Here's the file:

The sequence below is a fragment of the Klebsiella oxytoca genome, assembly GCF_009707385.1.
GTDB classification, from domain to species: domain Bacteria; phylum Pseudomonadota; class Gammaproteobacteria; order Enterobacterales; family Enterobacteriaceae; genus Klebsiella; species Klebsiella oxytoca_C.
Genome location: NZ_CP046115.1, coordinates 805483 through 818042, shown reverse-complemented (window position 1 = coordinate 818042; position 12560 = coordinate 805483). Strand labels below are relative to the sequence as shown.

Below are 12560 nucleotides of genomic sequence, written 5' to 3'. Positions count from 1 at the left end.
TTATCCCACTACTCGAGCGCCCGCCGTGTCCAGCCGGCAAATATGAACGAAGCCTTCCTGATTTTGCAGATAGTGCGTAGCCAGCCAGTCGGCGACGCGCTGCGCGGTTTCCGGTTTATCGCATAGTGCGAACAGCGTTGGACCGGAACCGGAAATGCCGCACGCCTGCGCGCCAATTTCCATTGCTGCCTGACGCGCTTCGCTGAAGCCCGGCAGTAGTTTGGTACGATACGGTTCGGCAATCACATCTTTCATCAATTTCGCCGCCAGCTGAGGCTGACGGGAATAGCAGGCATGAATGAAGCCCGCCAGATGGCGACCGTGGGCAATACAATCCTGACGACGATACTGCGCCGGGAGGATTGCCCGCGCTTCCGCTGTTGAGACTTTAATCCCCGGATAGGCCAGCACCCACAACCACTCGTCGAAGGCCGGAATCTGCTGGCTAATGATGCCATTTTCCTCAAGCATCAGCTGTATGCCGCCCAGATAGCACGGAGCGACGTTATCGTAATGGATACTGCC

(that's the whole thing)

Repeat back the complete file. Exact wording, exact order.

The sequence below is a fragment of the Klebsiella oxytoca genome, assembly GCF_009707385.1.
GTDB classification, from domain to species: domain Bacteria; phylum Pseudomonadota; class Gammaproteobacteria; order Enterobacterales; family Enterobacteriaceae; genus Klebsiella; species Klebsiella oxytoca_C.
Genome location: NZ_CP046115.1, coordinates 805483 through 818042, shown reverse-complemented (window position 1 = coordinate 818042; position 12560 = coordinate 805483). Strand labels below are relative to the sequence as shown.

Below are 12560 nucleotides of genomic sequence, written 5' to 3'. Positions count from 1 at the left end.
TTATCCCACTACTCGAGCGCCCGCCGTGTCCAGCCGGCAAATATGAACGAAGCCTTCCTGATTTTGCAGATAGTGCGTAGCCAGCCAGTCGGCGACGCGCTGCGCGGTTTCCGGTTTATCGCATAGTGCGAACAGCGTTGGACCGGAACCGGAAATGCCGCACGCCTGCGCGCCAATTTCCATTGCTGCCTGACGCGCTTCGCTGAAGCCCGGCAGTAGTTTGGTACGATACGGTTCGGCAATCACATCTTTCATCAATTTCGCCGCCAGCTGAGGCTGACGGGAATAGCAGGCATGAATGAAGCCCGCCAGATGGCGACCGTGGGCAATACAATCCTGACGACGATACTGCGCCGGGAGGATTGCCCGCGCTTCCGCTGTTGAGACTTTAATCCCCGGATAGGCCAGCACCCACAACCACTCGTCGAAGGCCGGAATCTGCTGGCTAATGATGCCATTTTCCTCAAGCATCAGCTGTATGCCGCCCAGATAGCACGGAGCGACGTTATCGTAATGGATACTGCC